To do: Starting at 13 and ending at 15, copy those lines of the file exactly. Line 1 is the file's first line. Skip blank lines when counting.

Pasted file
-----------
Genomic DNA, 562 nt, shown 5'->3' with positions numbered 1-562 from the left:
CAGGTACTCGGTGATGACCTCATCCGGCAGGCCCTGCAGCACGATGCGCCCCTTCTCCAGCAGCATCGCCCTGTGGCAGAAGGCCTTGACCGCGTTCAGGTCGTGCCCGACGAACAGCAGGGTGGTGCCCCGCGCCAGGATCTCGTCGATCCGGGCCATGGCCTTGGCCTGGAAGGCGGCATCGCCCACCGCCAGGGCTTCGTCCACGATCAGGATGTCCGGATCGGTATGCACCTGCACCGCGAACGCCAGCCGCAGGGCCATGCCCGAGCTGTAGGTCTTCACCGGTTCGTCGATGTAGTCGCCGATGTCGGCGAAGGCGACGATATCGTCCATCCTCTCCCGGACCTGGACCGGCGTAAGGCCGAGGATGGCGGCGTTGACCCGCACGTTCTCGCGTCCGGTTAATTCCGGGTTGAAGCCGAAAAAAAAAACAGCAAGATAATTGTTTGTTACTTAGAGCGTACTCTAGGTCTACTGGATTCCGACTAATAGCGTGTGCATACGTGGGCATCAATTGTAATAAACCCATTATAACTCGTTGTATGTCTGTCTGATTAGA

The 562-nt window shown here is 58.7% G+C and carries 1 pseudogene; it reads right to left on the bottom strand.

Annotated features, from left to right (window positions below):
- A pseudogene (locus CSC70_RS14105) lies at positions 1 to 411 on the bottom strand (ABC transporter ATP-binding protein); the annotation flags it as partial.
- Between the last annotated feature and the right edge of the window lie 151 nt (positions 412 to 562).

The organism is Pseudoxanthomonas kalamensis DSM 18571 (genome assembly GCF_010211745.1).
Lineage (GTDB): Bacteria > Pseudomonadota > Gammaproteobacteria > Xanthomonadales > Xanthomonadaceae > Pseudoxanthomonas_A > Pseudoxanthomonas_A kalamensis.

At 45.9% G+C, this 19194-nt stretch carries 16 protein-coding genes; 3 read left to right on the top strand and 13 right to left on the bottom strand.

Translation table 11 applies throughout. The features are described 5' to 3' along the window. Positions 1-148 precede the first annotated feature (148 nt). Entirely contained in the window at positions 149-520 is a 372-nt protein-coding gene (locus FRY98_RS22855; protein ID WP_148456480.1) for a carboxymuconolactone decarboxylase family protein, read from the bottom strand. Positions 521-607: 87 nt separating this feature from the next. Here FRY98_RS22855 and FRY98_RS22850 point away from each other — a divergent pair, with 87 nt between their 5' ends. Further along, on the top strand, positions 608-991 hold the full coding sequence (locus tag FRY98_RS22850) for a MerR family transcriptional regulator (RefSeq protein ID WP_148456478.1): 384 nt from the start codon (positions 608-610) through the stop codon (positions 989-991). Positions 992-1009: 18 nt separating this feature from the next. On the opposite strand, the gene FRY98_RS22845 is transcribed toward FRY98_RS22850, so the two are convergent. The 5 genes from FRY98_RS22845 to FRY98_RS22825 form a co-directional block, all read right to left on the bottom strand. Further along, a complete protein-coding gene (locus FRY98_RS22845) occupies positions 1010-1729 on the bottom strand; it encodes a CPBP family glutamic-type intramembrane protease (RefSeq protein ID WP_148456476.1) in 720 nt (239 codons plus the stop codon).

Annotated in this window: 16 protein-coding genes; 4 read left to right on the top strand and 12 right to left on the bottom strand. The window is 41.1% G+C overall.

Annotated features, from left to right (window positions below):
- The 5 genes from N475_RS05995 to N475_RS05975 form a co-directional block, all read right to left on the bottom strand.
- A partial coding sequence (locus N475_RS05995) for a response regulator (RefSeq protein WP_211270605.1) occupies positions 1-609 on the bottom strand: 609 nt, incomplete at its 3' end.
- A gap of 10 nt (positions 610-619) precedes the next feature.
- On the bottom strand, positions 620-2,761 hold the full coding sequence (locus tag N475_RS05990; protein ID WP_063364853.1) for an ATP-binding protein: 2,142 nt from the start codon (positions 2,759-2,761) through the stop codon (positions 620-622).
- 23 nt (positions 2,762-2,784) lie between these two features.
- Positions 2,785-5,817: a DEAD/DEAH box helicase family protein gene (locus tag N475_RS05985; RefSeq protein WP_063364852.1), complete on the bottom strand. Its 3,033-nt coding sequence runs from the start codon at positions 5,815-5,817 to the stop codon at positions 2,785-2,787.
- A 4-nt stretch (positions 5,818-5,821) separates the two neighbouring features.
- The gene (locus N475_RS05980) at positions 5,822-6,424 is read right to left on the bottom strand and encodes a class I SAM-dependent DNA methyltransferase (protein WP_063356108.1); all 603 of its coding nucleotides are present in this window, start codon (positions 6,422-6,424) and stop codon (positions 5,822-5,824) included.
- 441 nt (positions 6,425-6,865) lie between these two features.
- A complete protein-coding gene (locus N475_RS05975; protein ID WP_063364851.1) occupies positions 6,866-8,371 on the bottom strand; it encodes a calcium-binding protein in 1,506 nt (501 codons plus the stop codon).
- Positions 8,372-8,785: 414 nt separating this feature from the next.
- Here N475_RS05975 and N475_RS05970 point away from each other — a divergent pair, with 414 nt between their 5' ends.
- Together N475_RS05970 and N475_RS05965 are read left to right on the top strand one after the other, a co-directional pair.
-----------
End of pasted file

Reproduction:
- The 5 genes from N475_RS05995 to N475_RS05975 form a co-directional block, all read right to left on the bottom strand.
- A partial coding sequence (locus N475_RS05995) for a response regulator (RefSeq protein WP_211270605.1) occupies positions 1-609 on the bottom strand: 609 nt, incomplete at its 3' end.
- A gap of 10 nt (positions 610-619) precedes the next feature.